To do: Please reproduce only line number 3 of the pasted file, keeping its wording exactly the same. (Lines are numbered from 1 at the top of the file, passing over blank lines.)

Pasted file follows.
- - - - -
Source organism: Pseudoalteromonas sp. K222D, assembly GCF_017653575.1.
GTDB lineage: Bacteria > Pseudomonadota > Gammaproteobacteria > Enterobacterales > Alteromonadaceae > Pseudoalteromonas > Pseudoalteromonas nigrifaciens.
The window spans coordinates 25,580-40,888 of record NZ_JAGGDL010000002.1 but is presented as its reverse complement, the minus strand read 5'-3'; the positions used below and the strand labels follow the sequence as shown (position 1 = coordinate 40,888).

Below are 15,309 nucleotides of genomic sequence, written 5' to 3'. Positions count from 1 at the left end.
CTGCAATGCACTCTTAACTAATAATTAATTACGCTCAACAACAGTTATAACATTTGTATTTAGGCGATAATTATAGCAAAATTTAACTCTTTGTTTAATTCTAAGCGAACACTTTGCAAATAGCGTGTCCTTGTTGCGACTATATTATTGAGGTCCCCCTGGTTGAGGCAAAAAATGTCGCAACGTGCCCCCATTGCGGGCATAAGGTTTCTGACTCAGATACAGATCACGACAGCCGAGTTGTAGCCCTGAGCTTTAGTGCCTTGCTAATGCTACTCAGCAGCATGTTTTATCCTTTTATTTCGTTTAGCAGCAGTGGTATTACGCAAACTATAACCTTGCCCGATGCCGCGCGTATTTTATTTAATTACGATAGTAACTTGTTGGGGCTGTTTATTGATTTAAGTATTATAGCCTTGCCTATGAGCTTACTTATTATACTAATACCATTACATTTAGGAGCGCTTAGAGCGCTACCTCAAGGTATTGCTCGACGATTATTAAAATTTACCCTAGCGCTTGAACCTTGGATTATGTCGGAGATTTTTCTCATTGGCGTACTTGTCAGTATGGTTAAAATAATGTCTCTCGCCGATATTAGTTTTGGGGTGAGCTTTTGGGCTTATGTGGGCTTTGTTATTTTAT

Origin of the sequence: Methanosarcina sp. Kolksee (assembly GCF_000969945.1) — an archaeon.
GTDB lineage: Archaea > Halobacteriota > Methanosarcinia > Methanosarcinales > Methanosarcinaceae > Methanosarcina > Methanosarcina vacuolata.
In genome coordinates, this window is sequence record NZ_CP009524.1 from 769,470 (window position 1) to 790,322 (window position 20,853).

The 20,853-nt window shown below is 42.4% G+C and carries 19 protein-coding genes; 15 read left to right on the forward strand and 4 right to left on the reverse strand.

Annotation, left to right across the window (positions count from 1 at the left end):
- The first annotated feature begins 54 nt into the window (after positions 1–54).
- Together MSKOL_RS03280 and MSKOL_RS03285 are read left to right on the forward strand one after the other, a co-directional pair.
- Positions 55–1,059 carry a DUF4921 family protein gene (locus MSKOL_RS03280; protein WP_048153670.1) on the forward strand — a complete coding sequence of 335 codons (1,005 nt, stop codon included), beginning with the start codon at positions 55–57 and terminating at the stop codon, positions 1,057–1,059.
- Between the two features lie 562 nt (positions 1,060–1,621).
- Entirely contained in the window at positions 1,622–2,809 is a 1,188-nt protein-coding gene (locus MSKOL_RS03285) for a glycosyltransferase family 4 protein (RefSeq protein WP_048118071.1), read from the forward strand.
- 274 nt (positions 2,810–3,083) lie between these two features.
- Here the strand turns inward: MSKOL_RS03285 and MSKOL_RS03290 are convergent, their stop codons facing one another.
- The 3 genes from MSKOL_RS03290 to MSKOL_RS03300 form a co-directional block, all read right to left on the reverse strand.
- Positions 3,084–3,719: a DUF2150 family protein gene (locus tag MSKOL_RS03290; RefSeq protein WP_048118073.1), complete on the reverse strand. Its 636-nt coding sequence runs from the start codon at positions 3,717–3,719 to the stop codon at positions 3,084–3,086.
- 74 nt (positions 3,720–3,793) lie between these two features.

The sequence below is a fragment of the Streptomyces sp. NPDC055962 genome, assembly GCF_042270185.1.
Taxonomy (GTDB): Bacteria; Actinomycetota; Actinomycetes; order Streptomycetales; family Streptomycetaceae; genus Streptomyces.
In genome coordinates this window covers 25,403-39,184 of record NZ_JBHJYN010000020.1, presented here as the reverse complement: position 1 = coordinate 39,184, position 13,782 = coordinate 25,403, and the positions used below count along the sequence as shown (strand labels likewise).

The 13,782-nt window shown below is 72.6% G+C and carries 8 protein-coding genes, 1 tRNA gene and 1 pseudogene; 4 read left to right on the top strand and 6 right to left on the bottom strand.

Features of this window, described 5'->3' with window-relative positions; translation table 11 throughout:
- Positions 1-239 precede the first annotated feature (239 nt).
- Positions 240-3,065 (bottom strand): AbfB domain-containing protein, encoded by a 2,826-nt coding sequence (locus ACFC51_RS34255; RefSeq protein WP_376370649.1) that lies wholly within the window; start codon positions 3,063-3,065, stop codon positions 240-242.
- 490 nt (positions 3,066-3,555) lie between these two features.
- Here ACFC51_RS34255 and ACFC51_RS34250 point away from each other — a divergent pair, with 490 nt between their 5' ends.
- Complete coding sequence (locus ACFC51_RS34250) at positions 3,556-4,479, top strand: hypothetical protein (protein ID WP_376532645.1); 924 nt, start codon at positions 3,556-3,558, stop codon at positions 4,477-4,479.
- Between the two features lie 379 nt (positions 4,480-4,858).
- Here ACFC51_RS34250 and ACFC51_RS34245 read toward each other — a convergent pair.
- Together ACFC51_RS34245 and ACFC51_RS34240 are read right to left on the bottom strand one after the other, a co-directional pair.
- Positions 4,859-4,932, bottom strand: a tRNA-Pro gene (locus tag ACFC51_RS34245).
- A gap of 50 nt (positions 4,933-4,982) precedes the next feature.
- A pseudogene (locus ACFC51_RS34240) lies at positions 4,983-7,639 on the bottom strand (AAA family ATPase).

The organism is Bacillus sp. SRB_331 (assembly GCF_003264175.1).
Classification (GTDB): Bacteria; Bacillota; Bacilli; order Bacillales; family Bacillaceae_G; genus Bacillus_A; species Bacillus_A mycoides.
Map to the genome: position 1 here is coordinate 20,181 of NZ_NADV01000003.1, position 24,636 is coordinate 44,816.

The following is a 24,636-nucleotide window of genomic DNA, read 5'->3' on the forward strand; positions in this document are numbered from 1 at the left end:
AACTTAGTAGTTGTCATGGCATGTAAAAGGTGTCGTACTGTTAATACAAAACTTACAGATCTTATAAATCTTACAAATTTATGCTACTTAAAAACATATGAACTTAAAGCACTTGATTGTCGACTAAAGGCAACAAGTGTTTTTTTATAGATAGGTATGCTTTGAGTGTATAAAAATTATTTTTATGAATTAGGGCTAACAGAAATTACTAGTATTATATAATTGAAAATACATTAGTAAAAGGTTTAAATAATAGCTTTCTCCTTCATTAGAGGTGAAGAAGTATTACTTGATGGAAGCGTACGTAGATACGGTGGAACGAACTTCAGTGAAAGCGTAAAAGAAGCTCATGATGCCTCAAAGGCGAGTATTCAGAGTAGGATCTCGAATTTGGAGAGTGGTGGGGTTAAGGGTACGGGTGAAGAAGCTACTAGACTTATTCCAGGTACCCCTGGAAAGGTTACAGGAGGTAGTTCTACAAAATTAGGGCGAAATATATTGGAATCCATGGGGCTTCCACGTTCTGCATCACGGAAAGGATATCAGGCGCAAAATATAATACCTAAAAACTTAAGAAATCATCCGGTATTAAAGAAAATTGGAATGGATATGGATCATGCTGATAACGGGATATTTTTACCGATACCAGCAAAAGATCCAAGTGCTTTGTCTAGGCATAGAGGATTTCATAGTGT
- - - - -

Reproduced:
The window spans coordinates 25,580-40,888 of record NZ_JAGGDL010000002.1 but is presented as its reverse complement, the minus strand read 5'-3'; the positions used below and the strand labels follow the sequence as shown (position 1 = coordinate 40,888).